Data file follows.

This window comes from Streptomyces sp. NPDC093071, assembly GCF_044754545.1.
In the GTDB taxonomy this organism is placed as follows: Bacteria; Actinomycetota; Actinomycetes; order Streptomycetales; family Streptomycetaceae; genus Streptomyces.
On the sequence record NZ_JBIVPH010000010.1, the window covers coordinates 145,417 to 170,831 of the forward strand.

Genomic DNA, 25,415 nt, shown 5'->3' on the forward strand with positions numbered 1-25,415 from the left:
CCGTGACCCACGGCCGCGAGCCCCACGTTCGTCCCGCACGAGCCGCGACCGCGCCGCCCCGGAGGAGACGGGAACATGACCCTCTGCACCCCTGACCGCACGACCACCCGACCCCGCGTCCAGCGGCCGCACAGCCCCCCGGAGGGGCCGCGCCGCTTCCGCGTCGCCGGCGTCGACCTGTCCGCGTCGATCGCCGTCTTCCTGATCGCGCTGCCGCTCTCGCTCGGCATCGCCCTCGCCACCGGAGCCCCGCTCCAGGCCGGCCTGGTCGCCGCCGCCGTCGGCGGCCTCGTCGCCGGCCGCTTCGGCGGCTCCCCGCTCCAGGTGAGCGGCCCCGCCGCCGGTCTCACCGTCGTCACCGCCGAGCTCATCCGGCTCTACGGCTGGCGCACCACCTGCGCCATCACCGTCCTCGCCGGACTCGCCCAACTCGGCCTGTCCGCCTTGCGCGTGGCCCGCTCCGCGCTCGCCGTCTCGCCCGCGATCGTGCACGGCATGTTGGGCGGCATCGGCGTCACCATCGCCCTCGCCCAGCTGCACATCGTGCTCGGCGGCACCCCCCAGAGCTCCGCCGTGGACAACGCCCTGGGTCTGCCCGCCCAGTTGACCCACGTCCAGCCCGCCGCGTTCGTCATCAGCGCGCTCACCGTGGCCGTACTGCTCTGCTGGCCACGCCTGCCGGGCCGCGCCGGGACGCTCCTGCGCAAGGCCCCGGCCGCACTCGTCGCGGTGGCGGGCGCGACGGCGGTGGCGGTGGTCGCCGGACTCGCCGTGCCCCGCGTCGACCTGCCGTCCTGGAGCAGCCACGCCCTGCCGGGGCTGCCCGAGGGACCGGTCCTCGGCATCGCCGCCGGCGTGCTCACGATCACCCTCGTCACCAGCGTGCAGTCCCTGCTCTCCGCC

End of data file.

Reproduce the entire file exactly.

This window comes from Streptomyces sp. NPDC093071, assembly GCF_044754545.1.
In the GTDB taxonomy this organism is placed as follows: Bacteria; Actinomycetota; Actinomycetes; order Streptomycetales; family Streptomycetaceae; genus Streptomyces.
On the sequence record NZ_JBIVPH010000010.1, the window covers coordinates 145,417 to 170,831 of the forward strand.

Genomic DNA, 25,415 nt, shown 5'->3' on the forward strand with positions numbered 1-25,415 from the left:
CCGTGACCCACGGCCGCGAGCCCCACGTTCGTCCCGCACGAGCCGCGACCGCGCCGCCCCGGAGGAGACGGGAACATGACCCTCTGCACCCCTGACCGCACGACCACCCGACCCCGCGTCCAGCGGCCGCACAGCCCCCCGGAGGGGCCGCGCCGCTTCCGCGTCGCCGGCGTCGACCTGTCCGCGTCGATCGCCGTCTTCCTGATCGCGCTGCCGCTCTCGCTCGGCATCGCCCTCGCCACCGGAGCCCCGCTCCAGGCCGGCCTGGTCGCCGCCGCCGTCGGCGGCCTCGTCGCCGGCCGCTTCGGCGGCTCCCCGCTCCAGGTGAGCGGCCCCGCCGCCGGTCTCACCGTCGTCACCGCCGAGCTCATCCGGCTCTACGGCTGGCGCACCACCTGCGCCATCACCGTCCTCGCCGGACTCGCCCAACTCGGCCTGTCCGCCTTGCGCGTGGCCCGCTCCGCGCTCGCCGTCTCGCCCGCGATCGTGCACGGCATGTTGGGCGGCATCGGCGTCACCATCGCCCTCGCCCAGCTGCACATCGTGCTCGGCGGCACCCCCCAGAGCTCCGCCGTGGACAACGCCCTGGGTCTGCCCGCCCAGTTGACCCACGTCCAGCCCGCCGCGTTCGTCATCAGCGCGCTCACCGTGGCCGTACTGCTCTGCTGGCCACGCCTGCCGGGCCGCGCCGGGACGCTCCTGCGCAAGGCCCCGGCCGCACTCGTCGCGGTGGCGGGCGCGACGGCGGTGGCGGTGGTCGCCGGACTCGCCGTGCCCCGCGTCGACCTGCCGTCCTGGAGCAGCCACGCCCTGCCGGGGCTGCCCGAGGGACCGGTCCTCGGCATCGCCGCCGGCGTGCTCACGATCACCCTCGTCACCAGCGTGCAGTCCCTGCTCTCCGCC